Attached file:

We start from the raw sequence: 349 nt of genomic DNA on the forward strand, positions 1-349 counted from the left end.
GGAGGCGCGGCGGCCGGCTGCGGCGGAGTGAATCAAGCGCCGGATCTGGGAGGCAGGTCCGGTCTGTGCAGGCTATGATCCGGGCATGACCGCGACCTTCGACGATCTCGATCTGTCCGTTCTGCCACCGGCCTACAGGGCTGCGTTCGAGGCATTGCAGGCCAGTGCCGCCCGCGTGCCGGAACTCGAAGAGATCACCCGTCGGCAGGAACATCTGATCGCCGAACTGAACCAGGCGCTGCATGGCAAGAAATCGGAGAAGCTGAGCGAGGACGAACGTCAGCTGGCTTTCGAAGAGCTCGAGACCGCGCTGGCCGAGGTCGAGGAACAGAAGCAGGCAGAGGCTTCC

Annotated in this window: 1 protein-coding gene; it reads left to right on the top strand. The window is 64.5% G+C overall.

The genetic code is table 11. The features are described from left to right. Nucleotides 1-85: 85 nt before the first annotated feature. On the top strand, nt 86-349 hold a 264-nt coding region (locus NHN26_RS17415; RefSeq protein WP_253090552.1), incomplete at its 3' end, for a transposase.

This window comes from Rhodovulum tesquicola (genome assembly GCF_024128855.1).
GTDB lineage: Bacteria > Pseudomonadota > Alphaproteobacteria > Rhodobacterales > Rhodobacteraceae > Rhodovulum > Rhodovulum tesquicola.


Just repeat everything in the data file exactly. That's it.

We start from the raw sequence: 349 nt of genomic DNA on the forward strand, positions 1-349 counted from the left end.
GGAGGCGCGGCGGCCGGCTGCGGCGGAGTGAATCAAGCGCCGGATCTGGGAGGCAGGTCCGGTCTGTGCAGGCTATGATCCGGGCATGACCGCGACCTTCGACGATCTCGATCTGTCCGTTCTGCCACCGGCCTACAGGGCTGCGTTCGAGGCATTGCAGGCCAGTGCCGCCCGCGTGCCGGAACTCGAAGAGATCACCCGTCGGCAGGAACATCTGATCGCCGAACTGAACCAGGCGCTGCATGGCAAGAAATCGGAGAAGCTGAGCGAGGACGAACGTCAGCTGGCTTTCGAAGAGCTCGAGACCGCGCTGGCCGAGGTCGAGGAACAGAAGCAGGCAGAGGCTTCC

Annotated in this window: 1 protein-coding gene; it reads left to right on the top strand. The window is 64.5% G+C overall.

The genetic code is table 11. The features are described from left to right. Nucleotides 1-85: 85 nt before the first annotated feature. On the top strand, nt 86-349 hold a 264-nt coding region (locus NHN26_RS17415; RefSeq protein WP_253090552.1), incomplete at its 3' end, for a transposase.

This window comes from Rhodovulum tesquicola (genome assembly GCF_024128855.1).
GTDB lineage: Bacteria > Pseudomonadota > Alphaproteobacteria > Rhodobacterales > Rhodobacteraceae > Rhodovulum > Rhodovulum tesquicola.